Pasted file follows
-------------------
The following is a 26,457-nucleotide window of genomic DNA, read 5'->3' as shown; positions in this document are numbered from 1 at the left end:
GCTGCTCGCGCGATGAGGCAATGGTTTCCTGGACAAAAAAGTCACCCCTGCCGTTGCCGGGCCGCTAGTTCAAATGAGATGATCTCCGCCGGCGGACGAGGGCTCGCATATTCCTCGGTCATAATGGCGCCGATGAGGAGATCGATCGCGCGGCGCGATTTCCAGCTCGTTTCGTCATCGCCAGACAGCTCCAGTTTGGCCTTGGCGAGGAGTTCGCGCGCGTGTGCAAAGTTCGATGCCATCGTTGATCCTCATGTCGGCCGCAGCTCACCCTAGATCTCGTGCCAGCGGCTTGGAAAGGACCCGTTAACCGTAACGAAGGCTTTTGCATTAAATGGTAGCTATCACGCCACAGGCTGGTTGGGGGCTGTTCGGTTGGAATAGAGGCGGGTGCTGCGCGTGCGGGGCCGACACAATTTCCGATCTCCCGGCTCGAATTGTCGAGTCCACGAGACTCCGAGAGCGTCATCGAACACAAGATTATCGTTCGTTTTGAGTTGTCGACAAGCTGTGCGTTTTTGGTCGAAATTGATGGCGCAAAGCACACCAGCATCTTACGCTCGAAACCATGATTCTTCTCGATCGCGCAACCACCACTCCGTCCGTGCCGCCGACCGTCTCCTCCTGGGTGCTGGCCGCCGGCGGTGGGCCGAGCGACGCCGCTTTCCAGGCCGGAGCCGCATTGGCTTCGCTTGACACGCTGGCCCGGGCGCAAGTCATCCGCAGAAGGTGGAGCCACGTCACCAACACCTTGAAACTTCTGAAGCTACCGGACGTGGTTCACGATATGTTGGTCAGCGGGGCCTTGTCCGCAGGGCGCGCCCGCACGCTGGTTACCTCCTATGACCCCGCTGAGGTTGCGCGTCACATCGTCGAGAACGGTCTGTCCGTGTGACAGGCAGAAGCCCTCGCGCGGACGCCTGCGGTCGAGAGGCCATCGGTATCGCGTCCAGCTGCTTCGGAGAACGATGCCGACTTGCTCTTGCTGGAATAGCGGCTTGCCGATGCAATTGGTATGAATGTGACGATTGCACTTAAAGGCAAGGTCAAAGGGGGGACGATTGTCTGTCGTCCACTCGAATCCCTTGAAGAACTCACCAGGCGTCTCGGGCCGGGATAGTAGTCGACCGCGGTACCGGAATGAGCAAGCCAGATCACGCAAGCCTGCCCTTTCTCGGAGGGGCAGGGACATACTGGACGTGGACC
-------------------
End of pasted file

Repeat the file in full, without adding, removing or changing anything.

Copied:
The following is a 26,457-nucleotide window of genomic DNA, read 5'->3' as shown; positions in this document are numbered from 1 at the left end:
GCTGCTCGCGCGATGAGGCAATGGTTTCCTGGACAAAAAAGTCACCCCTGCCGTTGCCGGGCCGCTAGTTCAAATGAGATGATCTCCGCCGGCGGACGAGGGCTCGCATATTCCTCGGTCATAATGGCGCCGATGAGGAGATCGATCGCGCGGCGCGATTTCCAGCTCGTTTCGTCATCGCCAGACAGCTCCAGTTTGGCCTTGGCGAGGAGTTCGCGCGCGTGTGCAAAGTTCGATGCCATCGTTGATCCTCATGTCGGCCGCAGCTCACCCTAGATCTCGTGCCAGCGGCTTGGAAAGGACCCGTTAACCGTAACGAAGGCTTTTGCATTAAATGGTAGCTATCACGCCACAGGCTGGTTGGGGGCTGTTCGGTTGGAATAGAGGCGGGTGCTGCGCGTGCGGGGCCGACACAATTTCCGATCTCCCGGCTCGAATTGTCGAGTCCACGAGACTCCGAGAGCGTCATCGAACACAAGATTATCGTTCGTTTTGAGTTGTCGACAAGCTGTGCGTTTTTGGTCGAAATTGATGGCGCAAAGCACACCAGCATCTTACGCTCGAAACCATGATTCTTCTCGATCGCGCAACCACCACTCCGTCCGTGCCGCCGACCGTCTCCTCCTGGGTGCTGGCCGCCGGCGGTGGGCCGAGCGACGCCGCTTTCCAGGCCGGAGCCGCATTGGCTTCGCTTGACACGCTGGCCCGGGCGCAAGTCATCCGCAGAAGGTGGAGCCACGTCACCAACACCTTGAAACTTCTGAAGCTACCGGACGTGGTTCACGATATGTTGGTCAGCGGGGCCTTGTCCGCAGGGCGCGCCCGCACGCTGGTTACCTCCTATGACCCCGCTGAGGTTGCGCGTCACATCGTCGAGAACGGTCTGTCCGTGTGACAGGCAGAAGCCCTCGCGCGGACGCCTGCGGTCGAGAGGCCATCGGTATCGCGTCCAGCTGCTTCGGAGAACGATGCCGACTTGCTCTTGCTGGAATAGCGGCTTGCCGATGCAATTGGTATGAATGTGACGATTGCACTTAAAGGCAAGGTCAAAGGGGGGACGATTGTCTGTCGTCCACTCGAATCCCTTGAAGAACTCACCAGGCGTCTCGGGCCGGGATAGTAGTCGACCGCGGTACCGGAATGAGCAAGCCAGATCACGCAAGCCTGCCCTTTCTCGGAGGGGCAGGGACATACTGGACGTGGACC